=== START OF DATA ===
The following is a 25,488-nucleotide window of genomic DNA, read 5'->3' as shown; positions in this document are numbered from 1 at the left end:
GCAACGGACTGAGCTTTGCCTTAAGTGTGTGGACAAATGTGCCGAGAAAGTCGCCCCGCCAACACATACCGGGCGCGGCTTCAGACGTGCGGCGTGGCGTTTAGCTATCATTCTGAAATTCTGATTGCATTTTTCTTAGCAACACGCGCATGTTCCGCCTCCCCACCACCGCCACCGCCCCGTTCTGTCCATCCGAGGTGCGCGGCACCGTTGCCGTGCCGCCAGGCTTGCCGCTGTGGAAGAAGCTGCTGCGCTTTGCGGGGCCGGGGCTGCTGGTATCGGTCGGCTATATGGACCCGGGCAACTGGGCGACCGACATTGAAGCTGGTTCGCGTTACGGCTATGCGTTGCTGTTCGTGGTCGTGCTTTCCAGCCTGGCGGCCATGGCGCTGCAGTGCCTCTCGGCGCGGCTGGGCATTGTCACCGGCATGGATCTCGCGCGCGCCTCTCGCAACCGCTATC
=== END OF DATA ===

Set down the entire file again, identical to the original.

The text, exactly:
The following is a 25,488-nucleotide window of genomic DNA, read 5'->3' as shown; positions in this document are numbered from 1 at the left end:
GCAACGGACTGAGCTTTGCCTTAAGTGTGTGGACAAATGTGCCGAGAAAGTCGCCCCGCCAACACATACCGGGCGCGGCTTCAGACGTGCGGCGTGGCGTTTAGCTATCATTCTGAAATTCTGATTGCATTTTTCTTAGCAACACGCGCATGTTCCGCCTCCCCACCACCGCCACCGCCCCGTTCTGTCCATCCGAGGTGCGCGGCACCGTTGCCGTGCCGCCAGGCTTGCCGCTGTGGAAGAAGCTGCTGCGCTTTGCGGGGCCGGGGCTGCTGGTATCGGTCGGCTATATGGACCCGGGCAACTGGGCGACCGACATTGAAGCTGGTTCGCGTTACGGCTATGCGTTGCTGTTCGTGGTCGTGCTTTCCAGCCTGGCGGCCATGGCGCTGCAGTGCCTCTCGGCGCGGCTGGGCATTGTCACCGGCATGGATCTCGCGCGCGCCTCTCGCAACCGCTATC